Shashanka Bhide is currently Senior Research Counsellor at NCAER, New Delhi. Trained as an agricultural economist he has worked in a variety of applied economics areas, ranging from macroeconomic modelling, forecasting and poverty analysis to infrastructure development and agriculture. He received his Ph. D in Agricultural Economics from Iowa State University, US, M.Sc from Indian Agricultural Research Institute, New Delhi and B.Sc from University of Agricultural Sciences in Bangalore. He has published in academic journals, co-authored a book on an econometric model for India and two books on India’s state economies.

Making new farm technologies work

The technologies should be applicable across agro-climatic zones and economic conditions. »

Food inflation is a structural problem

The various explanations for high food inflation that unfolded and endured in the past year and a half, would suggest that the sudden decline in the rate of food inflation should be viewed merely... »

Impact of rising costs on farm labour

Although rigorous analysis is still awaited, it is now fairly widespread experience in agriculture that labour is becoming more expensive and often not available. Rising wage costs obviously refle... »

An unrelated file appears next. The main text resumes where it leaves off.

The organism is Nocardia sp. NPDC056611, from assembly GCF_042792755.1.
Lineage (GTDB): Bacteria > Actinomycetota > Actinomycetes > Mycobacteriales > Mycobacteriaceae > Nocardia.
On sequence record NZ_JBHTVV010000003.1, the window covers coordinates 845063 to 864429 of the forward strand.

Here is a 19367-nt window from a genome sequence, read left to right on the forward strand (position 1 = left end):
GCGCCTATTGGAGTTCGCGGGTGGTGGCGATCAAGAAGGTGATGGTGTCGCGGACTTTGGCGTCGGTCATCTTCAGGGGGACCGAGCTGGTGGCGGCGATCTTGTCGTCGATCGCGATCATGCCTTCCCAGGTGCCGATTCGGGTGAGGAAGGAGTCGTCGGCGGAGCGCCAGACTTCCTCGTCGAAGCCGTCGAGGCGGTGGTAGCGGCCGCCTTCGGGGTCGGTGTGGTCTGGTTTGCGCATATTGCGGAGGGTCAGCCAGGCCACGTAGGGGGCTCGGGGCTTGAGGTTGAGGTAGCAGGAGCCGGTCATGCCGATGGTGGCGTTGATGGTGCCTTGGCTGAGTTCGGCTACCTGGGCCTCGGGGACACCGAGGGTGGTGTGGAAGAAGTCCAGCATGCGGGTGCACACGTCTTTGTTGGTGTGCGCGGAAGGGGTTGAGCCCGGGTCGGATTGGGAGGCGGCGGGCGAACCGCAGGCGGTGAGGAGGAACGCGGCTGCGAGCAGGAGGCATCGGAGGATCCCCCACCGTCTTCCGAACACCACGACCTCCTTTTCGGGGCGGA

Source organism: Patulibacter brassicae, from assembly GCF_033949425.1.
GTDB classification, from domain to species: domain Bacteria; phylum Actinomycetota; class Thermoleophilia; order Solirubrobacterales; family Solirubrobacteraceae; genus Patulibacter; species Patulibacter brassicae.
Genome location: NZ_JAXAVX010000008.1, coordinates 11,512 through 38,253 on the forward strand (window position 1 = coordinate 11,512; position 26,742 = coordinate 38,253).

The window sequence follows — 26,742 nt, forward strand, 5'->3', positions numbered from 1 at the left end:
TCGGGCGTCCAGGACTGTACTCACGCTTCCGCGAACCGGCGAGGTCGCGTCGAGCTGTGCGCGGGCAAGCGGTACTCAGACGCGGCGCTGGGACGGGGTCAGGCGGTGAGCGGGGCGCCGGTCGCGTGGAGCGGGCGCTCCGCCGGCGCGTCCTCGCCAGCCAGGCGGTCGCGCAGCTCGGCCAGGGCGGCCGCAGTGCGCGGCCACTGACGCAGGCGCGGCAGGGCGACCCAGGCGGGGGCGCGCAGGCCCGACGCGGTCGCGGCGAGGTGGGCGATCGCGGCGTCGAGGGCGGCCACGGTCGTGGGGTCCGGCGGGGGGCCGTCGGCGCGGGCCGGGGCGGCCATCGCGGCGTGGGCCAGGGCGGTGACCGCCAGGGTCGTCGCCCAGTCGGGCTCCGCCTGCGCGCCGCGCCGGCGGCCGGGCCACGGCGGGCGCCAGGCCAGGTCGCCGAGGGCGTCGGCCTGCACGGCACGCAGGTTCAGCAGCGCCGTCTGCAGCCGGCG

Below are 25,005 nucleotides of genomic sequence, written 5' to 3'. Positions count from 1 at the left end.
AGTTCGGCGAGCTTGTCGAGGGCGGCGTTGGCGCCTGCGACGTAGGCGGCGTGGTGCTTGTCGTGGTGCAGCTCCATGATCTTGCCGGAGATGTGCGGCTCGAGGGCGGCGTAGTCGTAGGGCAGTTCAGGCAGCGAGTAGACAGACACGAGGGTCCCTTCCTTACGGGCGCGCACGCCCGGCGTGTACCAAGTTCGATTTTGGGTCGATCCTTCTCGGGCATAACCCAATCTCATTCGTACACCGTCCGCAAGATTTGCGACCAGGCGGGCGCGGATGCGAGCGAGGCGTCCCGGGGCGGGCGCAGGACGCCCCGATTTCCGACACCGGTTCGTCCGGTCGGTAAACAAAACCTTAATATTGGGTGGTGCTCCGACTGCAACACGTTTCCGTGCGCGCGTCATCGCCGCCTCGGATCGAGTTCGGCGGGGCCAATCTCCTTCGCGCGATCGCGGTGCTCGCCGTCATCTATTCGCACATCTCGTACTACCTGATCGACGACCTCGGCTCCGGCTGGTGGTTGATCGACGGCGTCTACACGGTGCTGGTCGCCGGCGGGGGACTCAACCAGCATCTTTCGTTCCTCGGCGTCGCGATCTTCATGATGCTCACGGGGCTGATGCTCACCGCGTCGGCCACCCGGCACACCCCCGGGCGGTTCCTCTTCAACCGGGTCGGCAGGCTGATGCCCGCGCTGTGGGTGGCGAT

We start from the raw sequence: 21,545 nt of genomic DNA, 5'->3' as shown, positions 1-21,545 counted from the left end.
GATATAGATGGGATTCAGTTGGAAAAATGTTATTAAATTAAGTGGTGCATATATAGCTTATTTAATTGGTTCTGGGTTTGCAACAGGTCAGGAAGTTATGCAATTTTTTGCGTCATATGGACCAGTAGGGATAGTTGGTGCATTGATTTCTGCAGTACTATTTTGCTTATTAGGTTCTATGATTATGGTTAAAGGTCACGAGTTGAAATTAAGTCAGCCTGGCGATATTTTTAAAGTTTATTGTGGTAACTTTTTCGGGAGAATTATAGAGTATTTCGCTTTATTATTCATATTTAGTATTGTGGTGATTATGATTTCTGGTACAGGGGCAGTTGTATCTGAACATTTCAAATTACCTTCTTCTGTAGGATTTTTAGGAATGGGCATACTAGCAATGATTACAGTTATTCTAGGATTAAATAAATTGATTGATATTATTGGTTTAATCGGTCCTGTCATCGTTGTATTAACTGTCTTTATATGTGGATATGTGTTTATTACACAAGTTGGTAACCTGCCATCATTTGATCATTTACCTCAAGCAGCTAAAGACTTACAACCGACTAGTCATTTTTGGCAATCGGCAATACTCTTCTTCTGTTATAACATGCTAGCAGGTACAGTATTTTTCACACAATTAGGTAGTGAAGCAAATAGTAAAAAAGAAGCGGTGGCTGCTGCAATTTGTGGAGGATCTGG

The ‘demand' side of agriculture

Urban growth and a change in consumption patterns can benefit small and large farmers. »

Gains from farm mechanisation

The rural economy often throws up surprises. It acts as a source of demand even when there is slump in demand elsewhere. This feature of rural demand may fade as the rural-urban distinction become... »

Effects of higher farm support prices

Ensuring that the farm sector remains commercially viable is an important policy goal, given India's growing requirements for food. »

Regional disparities in farm productivity

Both higher investments and technology improvements can address variations in output and income levels. »

Making farm markets deliver

The spurt in food prices and their divergence across locations have not escaped the notice of producers and consumers. The case for organised retail has become stronger in view of the infirmities in the distribution chain. »

Farming and industrial slowdown

Non-food agriculture is more likely to be affected by the deceleration in industrial production than the food sector. Demand for agro inputs would moderate as sales of agro-based industries take a hit. »

Land use trends in farm sector

A ban on change in land use from agriculture to other uses is not workable, because the alternative uses may be equally critical. For instance, there could be a higher demand for housing within rural areas. »
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